What price is right for B2B negotiators?
How much is something worth? Typically the first reply is what the market determines; this is the classical MBA version of how to establish pricing in a market. Everyone feels comfortable with this, because for humans it is damn hard for us to establish what is the value of something. Saying it is what the market determines is a neat, clinical and logical explanation for pricing.
But not as true as the pure economics suggest.
Perhaps another (and better) question is to ask is, ‘How do you influence the value of something to optimise profits?’
Setting a price in B2B can feel more difficult than B2C, because with consumers you have a few advantages. Firstly they are suckers for a range of tricks such as sales markers. For example by claiming a product is valued at $38 (RRP) and is on ‘sale’ for $29.99 stimulates an overwhelming buying behavior more than just advertising for $29.99 in the first place. Of tremendous value are the visual cues that can be engaged, with red type and everyone’s favourite word ‘SALE’ emblazoned on a sign or sticker, this adds to the power of sales markers.
You can’t really do this with a turnkey infrastructure project. Imagine on the front page of a tender document: ‘This month only, 10-lane freeway on sale. Was $1.2 billion, now a crazy $900 million!’ But the principle can hold true.
There is one common thread to pricing, irrespective of B2B or B2C, and that is the psychology behind pricing, and the use of pricing to make something more marketable. The professional decision-maker or consumer share the same human trait that makes it hard to establish value. We all need to be stimulated about value or told what the value of something is.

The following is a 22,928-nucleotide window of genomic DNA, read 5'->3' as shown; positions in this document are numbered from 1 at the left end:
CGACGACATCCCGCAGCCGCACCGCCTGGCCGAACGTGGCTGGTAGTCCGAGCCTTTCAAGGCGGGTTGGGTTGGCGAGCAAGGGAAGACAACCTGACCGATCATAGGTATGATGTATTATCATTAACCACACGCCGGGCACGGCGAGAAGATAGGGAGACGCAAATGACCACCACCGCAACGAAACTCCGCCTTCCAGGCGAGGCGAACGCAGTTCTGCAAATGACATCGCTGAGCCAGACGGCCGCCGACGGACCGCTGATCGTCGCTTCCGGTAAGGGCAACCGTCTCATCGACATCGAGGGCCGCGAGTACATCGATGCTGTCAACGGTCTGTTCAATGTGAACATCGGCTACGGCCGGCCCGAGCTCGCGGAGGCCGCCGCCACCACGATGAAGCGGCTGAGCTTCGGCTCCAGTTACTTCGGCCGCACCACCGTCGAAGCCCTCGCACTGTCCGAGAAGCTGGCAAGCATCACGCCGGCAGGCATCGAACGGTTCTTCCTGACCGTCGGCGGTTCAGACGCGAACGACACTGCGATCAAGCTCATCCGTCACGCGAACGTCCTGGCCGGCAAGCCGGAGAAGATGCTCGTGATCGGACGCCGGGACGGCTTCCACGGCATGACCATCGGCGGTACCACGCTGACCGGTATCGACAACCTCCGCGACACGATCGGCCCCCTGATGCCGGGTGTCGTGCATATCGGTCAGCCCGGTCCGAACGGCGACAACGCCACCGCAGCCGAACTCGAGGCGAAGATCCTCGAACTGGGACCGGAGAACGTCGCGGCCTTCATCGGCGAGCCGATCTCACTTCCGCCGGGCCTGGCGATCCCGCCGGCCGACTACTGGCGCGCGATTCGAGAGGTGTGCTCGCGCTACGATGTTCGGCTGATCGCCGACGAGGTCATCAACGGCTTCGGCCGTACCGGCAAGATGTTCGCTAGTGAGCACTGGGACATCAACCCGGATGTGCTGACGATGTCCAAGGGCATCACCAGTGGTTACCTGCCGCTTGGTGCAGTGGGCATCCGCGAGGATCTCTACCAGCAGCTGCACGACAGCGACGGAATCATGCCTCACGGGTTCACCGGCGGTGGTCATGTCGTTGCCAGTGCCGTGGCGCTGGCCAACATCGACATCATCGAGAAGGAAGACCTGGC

Tom Sawyer was a genius at value price setting when he had to paint a fence as punishment. Tom certainly hated the idea of painting, and knew that his mates would be hard to rope in. So Tom pretended to have an absolute hoot of a time painting the fence, and made it an exclusive ‘honor’. One by one the local kids gathered, and started to beg Tom for the chance to join in on the fun. Mark Twain teaches us the powerful lesson behind the marriage of economic science ‘supply and demand’ and the psychology of driving value.
If you think you are immune to such a scam, you’re not if you have used any of the web 2.0 models, such as Facebook, YouTube or Twitter. They have us painting their fences, while they collect the overwhelming benefits.
People do find it very difficult to establish a value on something, which is why a key part of price setting is known as anchoring – telling the other party what something is worth. From a psychological perspective the principle of ‘the more you ask, the more you get’ is used in many areas.
If you can establish a base price which is hidden and understood by you alone, and then increase the asking price, you have room to fall back, but also stand a greater chance of exceeding your hidden price, which should of course be set with a profit. That’s how Andy Warhol’s beach house was sold. The ‘true’ market value was $25 million, the listed price was $50 million. The eventual sale price was $27.5 million. If they had started at $25 million, it is doubtful they would have gained the extra $2.5 on top.
With an anchor of $50 million (a ridiculous asking price), the buyer had the 45% discount in mind, and didn’t even get to touch the ‘true’ market value to talk down the price, perhaps to $23 million (considering it was an odd house, and was on the market for seven years), instead paying a $2.5 million premium.